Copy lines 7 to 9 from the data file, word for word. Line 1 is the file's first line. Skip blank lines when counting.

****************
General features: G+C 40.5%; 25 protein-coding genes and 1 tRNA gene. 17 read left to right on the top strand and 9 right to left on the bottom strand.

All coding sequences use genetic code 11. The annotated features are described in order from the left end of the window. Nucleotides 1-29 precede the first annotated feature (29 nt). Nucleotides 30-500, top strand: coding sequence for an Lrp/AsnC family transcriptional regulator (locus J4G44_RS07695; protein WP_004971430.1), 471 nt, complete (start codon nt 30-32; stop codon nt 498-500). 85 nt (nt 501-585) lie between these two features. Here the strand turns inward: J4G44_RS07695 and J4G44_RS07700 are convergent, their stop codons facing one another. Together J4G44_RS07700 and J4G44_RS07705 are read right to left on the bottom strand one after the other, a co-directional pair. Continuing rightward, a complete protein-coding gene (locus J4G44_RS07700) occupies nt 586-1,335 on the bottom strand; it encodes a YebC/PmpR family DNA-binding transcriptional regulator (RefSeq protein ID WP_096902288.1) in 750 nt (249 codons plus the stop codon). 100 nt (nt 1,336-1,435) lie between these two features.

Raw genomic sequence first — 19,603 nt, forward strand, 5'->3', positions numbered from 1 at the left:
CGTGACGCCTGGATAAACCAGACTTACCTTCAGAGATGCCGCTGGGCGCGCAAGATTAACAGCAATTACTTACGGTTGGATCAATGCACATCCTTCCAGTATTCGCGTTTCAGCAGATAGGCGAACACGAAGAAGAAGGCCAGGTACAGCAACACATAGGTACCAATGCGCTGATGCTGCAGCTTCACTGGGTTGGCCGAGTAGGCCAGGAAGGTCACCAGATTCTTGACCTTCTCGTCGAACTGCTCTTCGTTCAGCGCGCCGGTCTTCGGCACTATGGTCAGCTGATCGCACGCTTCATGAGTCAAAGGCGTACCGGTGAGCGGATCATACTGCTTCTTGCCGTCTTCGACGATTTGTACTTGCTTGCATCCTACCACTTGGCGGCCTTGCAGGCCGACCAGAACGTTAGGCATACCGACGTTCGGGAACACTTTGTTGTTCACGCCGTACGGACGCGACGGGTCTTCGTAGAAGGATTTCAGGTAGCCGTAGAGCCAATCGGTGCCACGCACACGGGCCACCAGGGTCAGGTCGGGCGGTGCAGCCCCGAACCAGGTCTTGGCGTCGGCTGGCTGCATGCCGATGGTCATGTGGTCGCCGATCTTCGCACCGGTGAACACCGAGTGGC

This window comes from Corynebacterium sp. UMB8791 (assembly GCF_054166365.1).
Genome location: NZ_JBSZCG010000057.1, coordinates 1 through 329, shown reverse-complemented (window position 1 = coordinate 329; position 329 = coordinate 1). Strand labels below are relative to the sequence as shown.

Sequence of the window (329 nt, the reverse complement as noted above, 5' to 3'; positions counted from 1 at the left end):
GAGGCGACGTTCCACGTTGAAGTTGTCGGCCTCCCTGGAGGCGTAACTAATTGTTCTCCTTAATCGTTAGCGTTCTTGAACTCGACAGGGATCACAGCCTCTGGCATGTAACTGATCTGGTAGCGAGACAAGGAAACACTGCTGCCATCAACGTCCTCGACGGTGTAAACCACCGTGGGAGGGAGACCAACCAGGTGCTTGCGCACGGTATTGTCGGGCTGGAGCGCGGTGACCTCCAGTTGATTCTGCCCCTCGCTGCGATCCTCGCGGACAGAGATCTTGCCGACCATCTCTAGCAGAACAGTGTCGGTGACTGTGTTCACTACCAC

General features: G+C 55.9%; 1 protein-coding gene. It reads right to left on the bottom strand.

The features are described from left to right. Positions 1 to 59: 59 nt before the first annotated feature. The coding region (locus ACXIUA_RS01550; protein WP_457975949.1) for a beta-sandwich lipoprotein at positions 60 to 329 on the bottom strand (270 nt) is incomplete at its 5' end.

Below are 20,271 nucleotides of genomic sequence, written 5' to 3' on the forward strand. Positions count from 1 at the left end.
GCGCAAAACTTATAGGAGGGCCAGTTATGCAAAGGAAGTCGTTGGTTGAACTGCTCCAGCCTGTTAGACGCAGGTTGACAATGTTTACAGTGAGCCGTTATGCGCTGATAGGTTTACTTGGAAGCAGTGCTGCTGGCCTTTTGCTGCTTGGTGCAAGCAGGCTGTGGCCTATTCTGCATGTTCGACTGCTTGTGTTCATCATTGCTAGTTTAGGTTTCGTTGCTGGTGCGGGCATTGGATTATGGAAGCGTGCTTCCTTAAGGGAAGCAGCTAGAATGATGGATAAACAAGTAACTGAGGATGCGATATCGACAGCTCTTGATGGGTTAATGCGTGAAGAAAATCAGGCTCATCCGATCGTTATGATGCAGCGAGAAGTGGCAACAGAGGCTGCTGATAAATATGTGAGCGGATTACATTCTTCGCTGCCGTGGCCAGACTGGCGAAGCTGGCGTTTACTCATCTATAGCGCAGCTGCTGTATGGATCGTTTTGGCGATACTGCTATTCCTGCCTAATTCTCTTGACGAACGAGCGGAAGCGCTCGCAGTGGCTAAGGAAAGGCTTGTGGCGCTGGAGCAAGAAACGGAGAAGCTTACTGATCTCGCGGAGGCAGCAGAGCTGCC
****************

Sequence of the window (329 nt, the reverse complement as noted above, 5' to 3'; positions counted from 1 at the left end):
GAGGCGACGTTCCACGTTGAAGTTGTCGGCCTCCCTGGAGGCGTAACTAATTGTTCTCCTTAATCGTTAGCGTTCTTGAACTCGACAGGGATCACAGCCTCTGGCATGTAACTGATCTGGTAGCGAGACAAGGAAACACTGCTGCCATCAACGTCCTCGACGGTGTAAACCACCGTGGGAGGGAGACCAACCAGGTGCTTGCGCACGGTATTGTCGGGCTGGAGCGCGGTGACCTCCAGTTGATTCTGCCCCTCGCTGCGATCCTCGCGGACAGAGATCTTGCCGACCATCTCTAGCAGAACAGTGTCGGTGACTGTGTTCACTACCAC

General features: G+C 55.9%; 1 protein-coding gene. It reads right to left on the bottom strand.